The exception here is the variable right in the middle which is the number of engines. There is one lone outlier [Boeing 747-400 (74S)] which has four, while all the other aircraft have two. In this way the engines variable is really more like a categorical variable, but we shall as the analysis progresses that this is not really important, as there are other variables which more strongly discern the aircraft from one another than this.

How do we easier visualize a high-dimensional data set like this one? By using a dimensionality reduction technique like principal components analysis.

*Principal Components Analysis*

Next let’s say I know nothing about dimensionality reduction techniques and just naively apply principle components to the data in R:

# Naively apply principal components analysis to raw data and plot pc <- princomp(data) plot(pc)

Taking that approach we can see that the first principal component has a standard deviation of around 2200 and accounts for over 99.8% of the variance in the data. Looking at the first column of loadings, we see that the first principle component is just the range in miles.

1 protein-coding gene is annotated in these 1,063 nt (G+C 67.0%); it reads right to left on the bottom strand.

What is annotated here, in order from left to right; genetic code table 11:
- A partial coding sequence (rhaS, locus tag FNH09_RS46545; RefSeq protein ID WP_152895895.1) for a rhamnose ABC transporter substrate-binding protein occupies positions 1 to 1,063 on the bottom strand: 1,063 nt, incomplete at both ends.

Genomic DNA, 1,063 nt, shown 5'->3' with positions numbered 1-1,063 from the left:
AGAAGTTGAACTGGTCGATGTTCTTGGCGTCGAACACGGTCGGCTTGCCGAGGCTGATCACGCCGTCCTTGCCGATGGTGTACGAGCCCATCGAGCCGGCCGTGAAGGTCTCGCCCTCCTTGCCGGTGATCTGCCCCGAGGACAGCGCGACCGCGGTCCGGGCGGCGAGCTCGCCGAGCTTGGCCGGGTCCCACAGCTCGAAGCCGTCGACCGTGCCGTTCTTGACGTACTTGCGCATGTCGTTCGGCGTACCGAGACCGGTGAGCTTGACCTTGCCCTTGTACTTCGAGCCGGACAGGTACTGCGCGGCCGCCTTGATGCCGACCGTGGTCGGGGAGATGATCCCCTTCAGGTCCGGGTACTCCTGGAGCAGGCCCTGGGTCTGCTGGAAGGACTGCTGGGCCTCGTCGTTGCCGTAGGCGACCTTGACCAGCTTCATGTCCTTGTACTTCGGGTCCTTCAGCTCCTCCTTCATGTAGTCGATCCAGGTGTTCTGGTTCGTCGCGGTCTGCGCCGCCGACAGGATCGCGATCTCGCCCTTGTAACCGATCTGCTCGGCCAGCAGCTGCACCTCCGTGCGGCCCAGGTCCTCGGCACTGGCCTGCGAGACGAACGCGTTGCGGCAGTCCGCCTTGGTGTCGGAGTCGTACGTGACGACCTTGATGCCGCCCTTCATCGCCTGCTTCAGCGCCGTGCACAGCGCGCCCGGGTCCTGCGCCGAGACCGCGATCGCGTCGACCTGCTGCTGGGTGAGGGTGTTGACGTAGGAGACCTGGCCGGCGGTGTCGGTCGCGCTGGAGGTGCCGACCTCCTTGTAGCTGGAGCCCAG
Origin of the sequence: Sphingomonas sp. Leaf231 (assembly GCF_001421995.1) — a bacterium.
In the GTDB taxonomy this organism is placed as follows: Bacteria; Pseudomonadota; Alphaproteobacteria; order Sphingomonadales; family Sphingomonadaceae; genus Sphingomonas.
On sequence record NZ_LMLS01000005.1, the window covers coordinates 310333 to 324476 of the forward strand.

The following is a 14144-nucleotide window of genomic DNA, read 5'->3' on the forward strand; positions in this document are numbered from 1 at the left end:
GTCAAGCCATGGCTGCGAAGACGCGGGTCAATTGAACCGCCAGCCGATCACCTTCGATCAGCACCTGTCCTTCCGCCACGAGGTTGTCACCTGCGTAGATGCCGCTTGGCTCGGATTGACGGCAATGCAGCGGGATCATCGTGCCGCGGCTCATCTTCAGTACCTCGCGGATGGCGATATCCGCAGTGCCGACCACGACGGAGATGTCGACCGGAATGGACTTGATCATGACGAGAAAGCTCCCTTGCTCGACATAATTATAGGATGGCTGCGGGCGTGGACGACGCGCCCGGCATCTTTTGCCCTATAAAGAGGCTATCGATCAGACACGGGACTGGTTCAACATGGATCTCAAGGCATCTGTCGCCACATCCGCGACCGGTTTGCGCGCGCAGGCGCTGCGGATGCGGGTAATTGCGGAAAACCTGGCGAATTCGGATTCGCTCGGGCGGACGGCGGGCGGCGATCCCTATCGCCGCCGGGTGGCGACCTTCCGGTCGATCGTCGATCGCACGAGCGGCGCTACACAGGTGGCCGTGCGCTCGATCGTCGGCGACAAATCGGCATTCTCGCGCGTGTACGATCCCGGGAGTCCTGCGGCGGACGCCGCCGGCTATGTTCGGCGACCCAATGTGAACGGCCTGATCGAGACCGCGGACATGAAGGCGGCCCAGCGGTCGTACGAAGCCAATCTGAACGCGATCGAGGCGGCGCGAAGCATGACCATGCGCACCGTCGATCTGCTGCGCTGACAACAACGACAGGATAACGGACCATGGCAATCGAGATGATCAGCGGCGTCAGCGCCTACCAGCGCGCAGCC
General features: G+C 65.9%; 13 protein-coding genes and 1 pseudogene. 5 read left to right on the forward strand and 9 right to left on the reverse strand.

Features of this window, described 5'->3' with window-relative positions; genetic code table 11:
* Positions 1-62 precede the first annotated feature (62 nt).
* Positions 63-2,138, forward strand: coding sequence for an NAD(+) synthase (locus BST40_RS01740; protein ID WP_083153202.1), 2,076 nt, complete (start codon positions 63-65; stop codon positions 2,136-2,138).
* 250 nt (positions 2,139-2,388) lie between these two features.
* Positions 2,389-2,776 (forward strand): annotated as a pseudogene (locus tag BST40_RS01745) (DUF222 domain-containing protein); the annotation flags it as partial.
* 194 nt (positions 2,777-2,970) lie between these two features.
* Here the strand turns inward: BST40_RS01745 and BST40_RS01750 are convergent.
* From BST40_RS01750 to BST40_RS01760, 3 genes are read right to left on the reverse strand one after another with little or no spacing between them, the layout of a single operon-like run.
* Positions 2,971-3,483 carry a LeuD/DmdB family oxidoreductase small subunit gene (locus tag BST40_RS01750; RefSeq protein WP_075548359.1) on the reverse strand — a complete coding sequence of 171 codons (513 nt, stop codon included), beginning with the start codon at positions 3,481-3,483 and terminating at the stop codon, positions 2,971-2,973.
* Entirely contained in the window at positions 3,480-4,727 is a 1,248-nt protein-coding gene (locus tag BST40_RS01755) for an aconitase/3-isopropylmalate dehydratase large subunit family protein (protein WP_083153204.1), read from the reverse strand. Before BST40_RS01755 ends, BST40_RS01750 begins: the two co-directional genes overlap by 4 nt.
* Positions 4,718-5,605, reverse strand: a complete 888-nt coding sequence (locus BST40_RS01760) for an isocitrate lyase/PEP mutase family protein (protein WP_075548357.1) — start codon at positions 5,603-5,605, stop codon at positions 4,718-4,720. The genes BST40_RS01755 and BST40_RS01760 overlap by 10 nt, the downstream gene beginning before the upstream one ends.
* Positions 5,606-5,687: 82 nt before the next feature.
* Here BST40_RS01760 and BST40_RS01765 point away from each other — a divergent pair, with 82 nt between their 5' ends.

# First component dominates greatly. What are the loadings? summary(pc) # 1 component has > 99% variance loadings(pc) # Can see all variance is in the range in miles

Importance of components:

Comp.1 Comp.2 Comp.3 Comp.4

Standard deviation 2259.2372556 6.907940e+01 2.871764e+01 2.259929e+01

Proportion of Variance 0.9987016 9.337038e-04 1.613651e-04 9.993131e-05

Cumulative Proportion 0.9987016 9.996353e-01 9.997966e-01 9.998966e-01

Comp.1 Comp.2 Comp.3 Comp.4 Comp.5 Comp.6 Comp.7 Comp.8

Seat.Width..Club. -0.144 -0.110

Seat.Pitch..Club. -0.327 -0.248 0.189

Seat..Club.

Seat.Width..First.Class. 0.250 -0.160 -0.156 0.136

Seat.Pitch..First.Class. 0.515 -0.110 -0.386 0.112 -0.130 0.183

Seats..First.Class. 0.258 -0.124 -0.307 -0.109 0.160 0.149

Seat.Width..Business. -0.154 0.142 -0.108

Seat.Pitch..Business. -0.514 0.446 -0.298 0.154 -0.172 0.379

Seats..Business. -0.225 0.187